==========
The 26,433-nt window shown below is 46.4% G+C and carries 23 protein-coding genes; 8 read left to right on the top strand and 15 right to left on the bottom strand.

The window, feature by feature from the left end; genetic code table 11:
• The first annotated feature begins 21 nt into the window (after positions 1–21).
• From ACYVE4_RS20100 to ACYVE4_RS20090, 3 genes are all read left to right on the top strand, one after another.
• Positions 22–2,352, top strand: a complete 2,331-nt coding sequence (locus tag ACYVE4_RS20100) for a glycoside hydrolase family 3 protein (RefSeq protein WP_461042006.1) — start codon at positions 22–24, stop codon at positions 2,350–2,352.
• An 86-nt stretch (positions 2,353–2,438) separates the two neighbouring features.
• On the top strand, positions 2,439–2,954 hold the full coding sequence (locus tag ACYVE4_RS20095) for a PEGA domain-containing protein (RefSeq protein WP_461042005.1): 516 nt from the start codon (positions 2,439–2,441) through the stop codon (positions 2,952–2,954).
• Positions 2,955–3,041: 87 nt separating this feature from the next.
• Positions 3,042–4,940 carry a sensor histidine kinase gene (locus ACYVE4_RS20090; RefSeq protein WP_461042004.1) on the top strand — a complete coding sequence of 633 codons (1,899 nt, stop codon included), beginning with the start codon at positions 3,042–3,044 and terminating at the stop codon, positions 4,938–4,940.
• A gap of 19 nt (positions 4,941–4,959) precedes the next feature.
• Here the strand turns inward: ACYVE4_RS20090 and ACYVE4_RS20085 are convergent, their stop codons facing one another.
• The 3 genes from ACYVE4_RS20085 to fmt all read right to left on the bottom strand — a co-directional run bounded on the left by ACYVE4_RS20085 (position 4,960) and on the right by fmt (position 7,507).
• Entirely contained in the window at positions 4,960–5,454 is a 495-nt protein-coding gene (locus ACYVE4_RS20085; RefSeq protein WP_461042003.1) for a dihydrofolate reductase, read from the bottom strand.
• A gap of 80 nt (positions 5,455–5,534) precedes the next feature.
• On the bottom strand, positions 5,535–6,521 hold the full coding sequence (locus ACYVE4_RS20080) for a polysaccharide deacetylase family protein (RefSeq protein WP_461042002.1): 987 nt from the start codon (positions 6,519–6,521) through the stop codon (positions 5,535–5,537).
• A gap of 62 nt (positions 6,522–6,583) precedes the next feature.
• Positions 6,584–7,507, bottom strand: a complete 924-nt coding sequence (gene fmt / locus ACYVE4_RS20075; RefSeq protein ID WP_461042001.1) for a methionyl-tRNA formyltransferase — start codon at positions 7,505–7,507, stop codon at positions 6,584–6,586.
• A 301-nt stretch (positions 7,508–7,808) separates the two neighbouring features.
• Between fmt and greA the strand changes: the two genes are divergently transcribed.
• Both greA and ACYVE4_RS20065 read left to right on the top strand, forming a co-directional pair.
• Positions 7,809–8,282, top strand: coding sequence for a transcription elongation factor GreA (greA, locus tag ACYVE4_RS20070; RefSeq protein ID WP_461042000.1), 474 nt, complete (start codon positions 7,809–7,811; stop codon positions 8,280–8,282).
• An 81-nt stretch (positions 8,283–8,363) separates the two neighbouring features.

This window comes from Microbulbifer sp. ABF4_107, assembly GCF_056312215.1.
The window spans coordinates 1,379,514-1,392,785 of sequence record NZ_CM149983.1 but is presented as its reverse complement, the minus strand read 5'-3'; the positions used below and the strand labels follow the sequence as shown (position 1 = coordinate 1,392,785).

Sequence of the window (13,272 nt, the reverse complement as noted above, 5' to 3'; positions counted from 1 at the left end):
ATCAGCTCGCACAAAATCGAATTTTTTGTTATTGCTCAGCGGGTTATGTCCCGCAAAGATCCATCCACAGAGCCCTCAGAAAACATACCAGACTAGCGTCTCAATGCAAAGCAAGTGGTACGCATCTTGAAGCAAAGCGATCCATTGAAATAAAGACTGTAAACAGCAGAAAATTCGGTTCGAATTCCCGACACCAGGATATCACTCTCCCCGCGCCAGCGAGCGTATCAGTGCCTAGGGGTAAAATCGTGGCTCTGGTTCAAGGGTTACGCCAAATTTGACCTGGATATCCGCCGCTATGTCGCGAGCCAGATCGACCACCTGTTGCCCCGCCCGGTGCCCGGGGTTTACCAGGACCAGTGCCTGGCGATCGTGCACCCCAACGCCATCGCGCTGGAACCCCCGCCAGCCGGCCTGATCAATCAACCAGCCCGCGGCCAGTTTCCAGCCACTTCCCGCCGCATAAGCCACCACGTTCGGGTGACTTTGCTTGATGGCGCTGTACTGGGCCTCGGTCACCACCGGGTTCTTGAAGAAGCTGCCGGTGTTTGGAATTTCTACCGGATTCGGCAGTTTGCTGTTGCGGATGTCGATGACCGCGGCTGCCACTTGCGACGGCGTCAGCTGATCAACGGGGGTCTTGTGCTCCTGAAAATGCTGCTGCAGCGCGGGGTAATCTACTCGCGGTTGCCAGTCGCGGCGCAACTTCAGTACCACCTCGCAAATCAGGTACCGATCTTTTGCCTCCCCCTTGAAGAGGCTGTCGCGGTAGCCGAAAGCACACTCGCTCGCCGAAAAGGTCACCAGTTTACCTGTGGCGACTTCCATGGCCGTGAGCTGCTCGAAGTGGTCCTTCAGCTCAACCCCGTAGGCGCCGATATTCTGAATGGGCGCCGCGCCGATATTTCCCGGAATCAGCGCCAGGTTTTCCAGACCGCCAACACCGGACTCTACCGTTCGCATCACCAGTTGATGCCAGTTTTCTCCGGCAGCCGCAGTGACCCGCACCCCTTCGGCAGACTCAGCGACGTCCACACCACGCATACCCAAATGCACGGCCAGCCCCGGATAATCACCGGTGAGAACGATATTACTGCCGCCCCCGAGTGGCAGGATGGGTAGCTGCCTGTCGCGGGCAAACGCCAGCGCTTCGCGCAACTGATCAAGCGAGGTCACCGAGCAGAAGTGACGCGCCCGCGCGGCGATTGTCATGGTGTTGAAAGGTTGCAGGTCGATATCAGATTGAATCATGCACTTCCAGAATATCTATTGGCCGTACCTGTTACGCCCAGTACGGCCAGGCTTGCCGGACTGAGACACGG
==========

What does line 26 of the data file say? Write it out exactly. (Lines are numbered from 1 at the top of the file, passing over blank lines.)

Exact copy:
ATCAGCTCGCACAAAATCGAATTTTTTGTTATTGCTCAGCGGGTTATGTCCCGCAAAGATCCATCCACAGAGCCCTCAGAAAACATACCAGACTAGCGTCTCAATGCAAAGCAAGTGGTACGCATCTTGAAGCAAAGCGATCCATTGAAATAAAGACTGTAAACAGCAGAAAATTCGGTTCGAATTCCCGACACCAGGATATCACTCTCCCCGCGCCAGCGAGCGTATCAGTGCCTAGGGGTAAAATCGTGGCTCTGGTTCAAGGGTTACGCCAAATTTGACCTGGATATCCGCCGCTATGTCGCGAGCCAGATCGACCACCTGTTGCCCCGCCCGGTGCCCGGGGTTTACCAGGACCAGTGCCTGGCGATCGTGCACCCCAACGCCATCGCGCTGGAACCCCCGCCAGCCGGCCTGATCAATCAACCAGCCCGCGGCCAGTTTCCAGCCACTTCCCGCCGCATAAGCCACCACGTTCGGGTGACTTTGCTTGATGGCGCTGTACTGGGCCTCGGTCACCACCGGGTTCTTGAAGAAGCTGCCGGTGTTTGGAATTTCTACCGGATTCGGCAGTTTGCTGTTGCGGATGTCGATGACCGCGGCTGCCACTTGCGACGGCGTCAGCTGATCAACGGGGGTCTTGTGCTCCTGAAAATGCTGCTGCAGCGCGGGGTAATCTACTCGCGGTTGCCAGTCGCGGCGCAACTTCAGTACCACCTCGCAAATCAGGTACCGATCTTTTGCCTCCCCCTTGAAGAGGCTGTCGCGGTAGCCGAAAGCACACTCGCTCGCCGAAAAGGTCACCAGTTTACCTGTGGCGACTTCCATGGCCGTGAGCTGCTCGAAGTGGTCCTTCAGCTCAACCCCGTAGGCGCCGATATTCTGAATGGGCGCCGCGCCGATATTTCCCGGAATCAGCGCCAGGTTTTCCAGACCGCCAACACCGGACTCTACCGTTCGCATCACCAGTTGATGCCAGTTTTCTCCGGCAGCCGCAGTGACCCGCACCCCTTCGGCAGACTCAGCGACGTCCACACCACGCATACCCAAATGCACGGCCAGCCCCGGATAATCACCGGTGAGAACGATATTACTGCCGCCCCCGAGTGGCAGGATGGGTAGCTGCCTGTCGCGGGCAAACGCCAGCGCTTCGCGCAACTGATCAAGCGAGGTCACCGAGCAGAAGTGACGCGCCCGCGCGGCGATTGTCATGGTGTTGAAAGGTTGCAGGTCGATATCAGATTGAATCATGCACTTCCAGAATATCTATTGGCCGTACCTGTTACGCCCAGTACGGCCAGGCTTGCCGGACTGAGACACGG